How to Manage Pests
Pests of Homes, Structures, People, and Pets
The hobo spider, Eratigena agrestis (formerly Tegenaria agrestis), is a European immigrant that was designated in the 1980s as potentially toxic in the United States. However, subsequent research has questioned the validity of this designation. Today the hobo spider is no longer considered of probable medical importance.
The hobo spider does not live in California. There are many cases, however, of common related spiders being misidentified as hobo spiders by the general public and even by pest control operators.
In North America, the hobo spider lives in the Pacific Northwest, from British Columbia east to Montana, Wyoming, and Colorado, and south through Oregon and northern Utah. Although once common in Seattle, the hobo spider has been competitively displaced by another European species, the giant house spider, Eratigena atrica, so the hobo spider is now less dominant. The name "hobo" is linked to the spider’s presumed spread to distant cities via railways.
It is conceivable that the hobo spider's range may extend into the northernmost areas of California. However, there have been no documented verifications by a qualified arachnologist (spider specialist) to date.
Interest in the hobo spider has been growing in California because it is rumored to cause necrotic (rotting flesh) wounds similar to the occasionally-dramatic bites from brown recluse spiders, another spider that does not occur in California. (For more information on the brown recluse, see Pest Notes: Brown Recluse and Other Recluse Spiders.)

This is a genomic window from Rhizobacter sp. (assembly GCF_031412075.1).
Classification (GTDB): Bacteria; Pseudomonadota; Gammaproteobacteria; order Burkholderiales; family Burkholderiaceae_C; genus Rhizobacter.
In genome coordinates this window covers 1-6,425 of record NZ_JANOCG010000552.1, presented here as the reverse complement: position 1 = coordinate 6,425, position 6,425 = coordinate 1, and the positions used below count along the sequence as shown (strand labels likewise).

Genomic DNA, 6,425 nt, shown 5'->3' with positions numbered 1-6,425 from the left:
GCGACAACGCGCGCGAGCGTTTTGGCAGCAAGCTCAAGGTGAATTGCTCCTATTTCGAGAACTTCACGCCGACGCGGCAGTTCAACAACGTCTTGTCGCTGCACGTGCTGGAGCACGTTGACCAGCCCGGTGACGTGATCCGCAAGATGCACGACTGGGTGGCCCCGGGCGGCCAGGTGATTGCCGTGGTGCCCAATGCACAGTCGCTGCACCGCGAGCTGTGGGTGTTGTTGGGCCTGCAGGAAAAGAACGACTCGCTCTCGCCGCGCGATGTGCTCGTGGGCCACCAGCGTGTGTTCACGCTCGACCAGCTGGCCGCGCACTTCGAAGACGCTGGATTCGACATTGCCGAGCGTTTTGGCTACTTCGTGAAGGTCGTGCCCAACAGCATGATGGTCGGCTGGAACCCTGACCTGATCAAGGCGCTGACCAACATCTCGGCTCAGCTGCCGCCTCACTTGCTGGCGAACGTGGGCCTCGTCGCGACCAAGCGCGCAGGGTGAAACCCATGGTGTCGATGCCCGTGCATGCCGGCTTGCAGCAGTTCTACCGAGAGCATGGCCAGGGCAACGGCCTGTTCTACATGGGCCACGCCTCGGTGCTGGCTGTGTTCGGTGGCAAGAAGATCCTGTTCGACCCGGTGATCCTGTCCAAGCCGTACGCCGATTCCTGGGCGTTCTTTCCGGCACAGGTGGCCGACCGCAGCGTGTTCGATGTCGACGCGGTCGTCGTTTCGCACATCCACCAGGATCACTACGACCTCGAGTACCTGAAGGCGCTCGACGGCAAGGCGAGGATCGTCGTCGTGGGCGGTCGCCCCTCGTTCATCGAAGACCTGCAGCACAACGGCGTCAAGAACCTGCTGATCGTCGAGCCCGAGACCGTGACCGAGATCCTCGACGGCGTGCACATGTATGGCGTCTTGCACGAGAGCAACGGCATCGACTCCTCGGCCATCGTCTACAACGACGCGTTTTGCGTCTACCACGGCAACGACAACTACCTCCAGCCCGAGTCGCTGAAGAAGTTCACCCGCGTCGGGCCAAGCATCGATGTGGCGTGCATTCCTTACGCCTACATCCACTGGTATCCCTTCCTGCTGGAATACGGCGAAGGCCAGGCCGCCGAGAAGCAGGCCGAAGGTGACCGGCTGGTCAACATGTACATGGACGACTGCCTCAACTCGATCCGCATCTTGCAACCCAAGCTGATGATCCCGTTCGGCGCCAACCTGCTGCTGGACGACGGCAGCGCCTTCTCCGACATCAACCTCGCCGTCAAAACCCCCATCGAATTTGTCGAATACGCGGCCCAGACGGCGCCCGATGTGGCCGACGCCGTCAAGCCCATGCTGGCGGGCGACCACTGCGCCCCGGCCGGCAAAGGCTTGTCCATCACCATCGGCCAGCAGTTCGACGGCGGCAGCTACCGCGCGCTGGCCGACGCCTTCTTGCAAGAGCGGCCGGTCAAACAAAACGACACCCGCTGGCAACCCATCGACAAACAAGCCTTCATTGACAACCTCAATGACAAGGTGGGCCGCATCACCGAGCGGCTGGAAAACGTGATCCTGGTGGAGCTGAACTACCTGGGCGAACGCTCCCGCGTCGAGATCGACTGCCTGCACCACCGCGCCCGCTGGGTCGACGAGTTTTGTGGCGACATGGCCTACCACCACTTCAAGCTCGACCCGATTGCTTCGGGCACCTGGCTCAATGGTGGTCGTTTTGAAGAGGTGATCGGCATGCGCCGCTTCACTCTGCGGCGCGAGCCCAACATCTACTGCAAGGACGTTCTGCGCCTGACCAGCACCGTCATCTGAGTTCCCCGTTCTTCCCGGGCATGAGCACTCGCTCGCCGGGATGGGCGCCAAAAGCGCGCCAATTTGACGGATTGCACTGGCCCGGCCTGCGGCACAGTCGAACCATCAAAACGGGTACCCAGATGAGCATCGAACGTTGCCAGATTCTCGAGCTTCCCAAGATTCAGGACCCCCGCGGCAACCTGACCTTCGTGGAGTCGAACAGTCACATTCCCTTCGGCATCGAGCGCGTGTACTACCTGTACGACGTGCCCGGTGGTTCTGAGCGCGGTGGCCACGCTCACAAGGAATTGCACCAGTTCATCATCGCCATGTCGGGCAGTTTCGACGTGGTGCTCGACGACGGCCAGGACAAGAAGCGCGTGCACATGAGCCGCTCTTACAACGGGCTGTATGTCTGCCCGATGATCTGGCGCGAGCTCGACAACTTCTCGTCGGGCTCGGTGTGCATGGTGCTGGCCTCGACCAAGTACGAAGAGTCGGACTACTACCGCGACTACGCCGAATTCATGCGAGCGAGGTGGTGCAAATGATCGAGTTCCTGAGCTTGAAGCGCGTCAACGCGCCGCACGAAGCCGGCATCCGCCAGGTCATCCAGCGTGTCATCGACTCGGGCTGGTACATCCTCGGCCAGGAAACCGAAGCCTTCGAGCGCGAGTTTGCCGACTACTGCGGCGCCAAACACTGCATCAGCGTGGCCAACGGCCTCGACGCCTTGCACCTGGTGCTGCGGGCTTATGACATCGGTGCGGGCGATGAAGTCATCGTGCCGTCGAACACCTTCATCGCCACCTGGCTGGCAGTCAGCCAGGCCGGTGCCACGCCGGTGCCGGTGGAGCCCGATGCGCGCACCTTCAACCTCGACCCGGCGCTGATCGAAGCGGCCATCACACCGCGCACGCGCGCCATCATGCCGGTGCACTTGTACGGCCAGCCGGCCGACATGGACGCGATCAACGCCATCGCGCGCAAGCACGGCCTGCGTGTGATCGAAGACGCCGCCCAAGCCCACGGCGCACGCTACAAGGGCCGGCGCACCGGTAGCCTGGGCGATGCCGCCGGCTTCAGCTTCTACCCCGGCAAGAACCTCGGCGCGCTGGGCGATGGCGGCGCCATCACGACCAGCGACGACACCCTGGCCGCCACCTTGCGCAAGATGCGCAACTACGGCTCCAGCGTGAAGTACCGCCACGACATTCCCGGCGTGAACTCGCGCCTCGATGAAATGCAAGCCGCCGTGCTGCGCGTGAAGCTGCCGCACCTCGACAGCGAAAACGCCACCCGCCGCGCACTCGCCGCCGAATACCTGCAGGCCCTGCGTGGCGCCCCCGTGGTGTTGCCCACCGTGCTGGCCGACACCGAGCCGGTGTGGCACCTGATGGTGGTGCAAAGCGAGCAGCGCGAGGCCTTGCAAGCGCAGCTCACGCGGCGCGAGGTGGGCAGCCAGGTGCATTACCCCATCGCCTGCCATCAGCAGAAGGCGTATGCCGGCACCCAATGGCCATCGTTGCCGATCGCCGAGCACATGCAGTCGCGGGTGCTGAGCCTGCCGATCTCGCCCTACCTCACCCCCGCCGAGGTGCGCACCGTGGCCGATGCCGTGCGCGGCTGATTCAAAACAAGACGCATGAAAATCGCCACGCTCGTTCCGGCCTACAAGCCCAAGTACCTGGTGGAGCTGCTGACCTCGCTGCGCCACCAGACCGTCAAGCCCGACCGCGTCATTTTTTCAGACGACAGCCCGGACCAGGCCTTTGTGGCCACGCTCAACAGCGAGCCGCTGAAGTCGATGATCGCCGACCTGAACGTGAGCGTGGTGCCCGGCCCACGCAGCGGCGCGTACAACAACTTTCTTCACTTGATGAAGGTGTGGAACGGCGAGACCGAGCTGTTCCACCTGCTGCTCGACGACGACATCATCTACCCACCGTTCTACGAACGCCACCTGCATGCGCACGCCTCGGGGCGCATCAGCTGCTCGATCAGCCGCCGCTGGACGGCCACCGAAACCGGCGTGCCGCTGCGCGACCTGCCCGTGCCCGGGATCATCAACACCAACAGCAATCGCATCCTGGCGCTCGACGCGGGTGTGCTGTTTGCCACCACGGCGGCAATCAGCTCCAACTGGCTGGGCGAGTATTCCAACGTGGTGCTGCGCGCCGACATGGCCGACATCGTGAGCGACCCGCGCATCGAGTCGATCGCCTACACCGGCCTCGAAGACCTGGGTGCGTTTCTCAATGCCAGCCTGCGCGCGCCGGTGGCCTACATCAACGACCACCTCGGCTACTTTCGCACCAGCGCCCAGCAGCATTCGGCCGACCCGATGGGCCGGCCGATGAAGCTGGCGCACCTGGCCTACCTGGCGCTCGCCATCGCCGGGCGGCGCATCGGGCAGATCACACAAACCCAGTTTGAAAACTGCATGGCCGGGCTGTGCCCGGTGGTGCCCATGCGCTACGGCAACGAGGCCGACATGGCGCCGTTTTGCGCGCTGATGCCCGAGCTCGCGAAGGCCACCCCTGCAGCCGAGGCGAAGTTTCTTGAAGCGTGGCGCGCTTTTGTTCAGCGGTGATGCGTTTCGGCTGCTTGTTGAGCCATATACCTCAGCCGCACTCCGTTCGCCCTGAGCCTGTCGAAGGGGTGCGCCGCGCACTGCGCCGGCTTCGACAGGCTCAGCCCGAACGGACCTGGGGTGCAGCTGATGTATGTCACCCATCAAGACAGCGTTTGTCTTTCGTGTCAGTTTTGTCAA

Some members of the California medical community have read about the supposed effects of hobo spider venom and have diagnosed hobo spider bites without proof of the spider. The purpose of this Pest Note is to offer current information on the status of the hobo spider in California.
The hobo spider is a member of the spider family Agelenidae, a common group that has many species throughout California and the rest of North America. Agelenid spiders can have very dense populations in certain habitats.
The hobo spider shares traits with many of its relatives in the Agelenidae family, including coloration. It is a light brown spider with pale markings, about 1/2 to 5/8 inch in body length.
However, unlike typical agelenids, hobo spiders build webs that are almost always hidden under objects and are not noticeably funnel-like.
More typical members of this family construct a funnel web, which is a trampoline-like, horizontal web constricting back into a funnel or hole. The web is typically found in a crack between bricks, or under wood, stones, or vegetation. The spider waits in the mouth of the funnel for prey to fall onto the horizontal surface and then rushes out, grabs the prey, and takes it back to its funnel to consume. If you go outside on a dewy morning, you can often see many of these funnel webs.
There are dozens of similar-looking spider species in California that build funnel webs, including members of the genera Agelenopsis (2 species), Calilena (13 species), Hololena (21 species), Novalena (4 species), and Rualena (8 species). There is even a wolf spider genus, Sosippus (1 species), in California that, unlike its free-hunting relatives, builds a funnel web. Therefore, if you see such a web in California, you should suspect many other spiders before considering the hobo spider as a possibility. None of these species causes necrotic wounds or serious injury to humans.
To distinguish funnel-weaving spider species, the arachnid’s reproductive structures must be examined, a task that requires the skills of a qualified arachnologist. Each spider species has a distinctive design of the male and female reproductive organs that allows for species identification in most cases. (See the pictorial guide by Vetter and Antonelli, listed under References). These physical features of the males and females generally are unique for each species and are used by arachnologists for species differentiation.